Fog has cloaked the city for the last two days, shrouding us in muted, icy wool.

It was never like this back in the old country.

Sure, there was fog, occasionally, but most often you could see its beginning and end, or at least observe the cloudy layer it formed in the air.  There is nothing like seeing it lie low in a valley or, even more interesting, form a strata within the valley but leave the bottom clear.  The vagaries of air currents and humidity created a distinct environment.

But here?  The fog, or should I say the haar, is an all-encompassing thing.  When it comes, it is unrelenting.  Luckily, I do not drive here, so I do not share their worry, but I have ridden in cars and buses through the thick mist.  I would not want to be behind the wheel.

Still, despite the cold and the inconvenience, there is something magical about it.  This city is old and the architecture already inspires with crumbling facades and narrow, cobblestone alleys.  The centre of town cannot be thought of in two-dimensions, but rather you must account for the height of your destination as well as the names of the roads that cross it most closely. Stand high enough (an easy thing to do) and you can see the sea stretch into the horizon.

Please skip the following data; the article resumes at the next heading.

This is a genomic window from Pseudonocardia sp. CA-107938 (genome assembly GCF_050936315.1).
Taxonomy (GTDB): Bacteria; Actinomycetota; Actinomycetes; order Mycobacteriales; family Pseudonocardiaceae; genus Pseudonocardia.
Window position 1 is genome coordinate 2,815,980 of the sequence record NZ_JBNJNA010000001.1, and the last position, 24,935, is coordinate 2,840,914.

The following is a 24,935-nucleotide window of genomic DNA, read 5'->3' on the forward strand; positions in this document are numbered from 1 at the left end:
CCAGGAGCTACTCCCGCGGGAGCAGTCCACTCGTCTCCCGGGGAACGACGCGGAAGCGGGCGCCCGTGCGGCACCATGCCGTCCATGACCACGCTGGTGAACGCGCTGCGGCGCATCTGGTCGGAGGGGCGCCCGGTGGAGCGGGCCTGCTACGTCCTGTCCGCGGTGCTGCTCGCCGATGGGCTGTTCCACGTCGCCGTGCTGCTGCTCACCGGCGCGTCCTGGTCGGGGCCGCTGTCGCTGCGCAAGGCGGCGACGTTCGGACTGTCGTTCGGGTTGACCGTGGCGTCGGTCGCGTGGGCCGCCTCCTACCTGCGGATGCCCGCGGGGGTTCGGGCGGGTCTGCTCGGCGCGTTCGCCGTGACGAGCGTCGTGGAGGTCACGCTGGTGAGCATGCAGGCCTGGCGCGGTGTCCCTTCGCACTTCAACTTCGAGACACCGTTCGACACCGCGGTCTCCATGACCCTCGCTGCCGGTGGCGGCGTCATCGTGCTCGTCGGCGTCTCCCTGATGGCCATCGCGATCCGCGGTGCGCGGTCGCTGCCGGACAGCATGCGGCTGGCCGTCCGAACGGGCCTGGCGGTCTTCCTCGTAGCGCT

And then the fog.  It crawls from the sea, tendrils slipping into the streets and alleys.  It works it way from the docks, past the rough parts of town, ever stretching towards the heart.  Then those tall views are lost behind mist and the cobble alleys become something from a penny dreadful.  The city quiets, holding its breath beneath the blanket, anticipating something terrible, or wonderful.

From my window, nestled safely beneath my duvet, a warm cup of coffee in my hand, I see all this and more.  The vacant church across the street seems ripe for some dark figure to crouch there, in the mist, searching for prey.  Or maybe it will be a winged savior instead.

I watch the mist and hold my breath.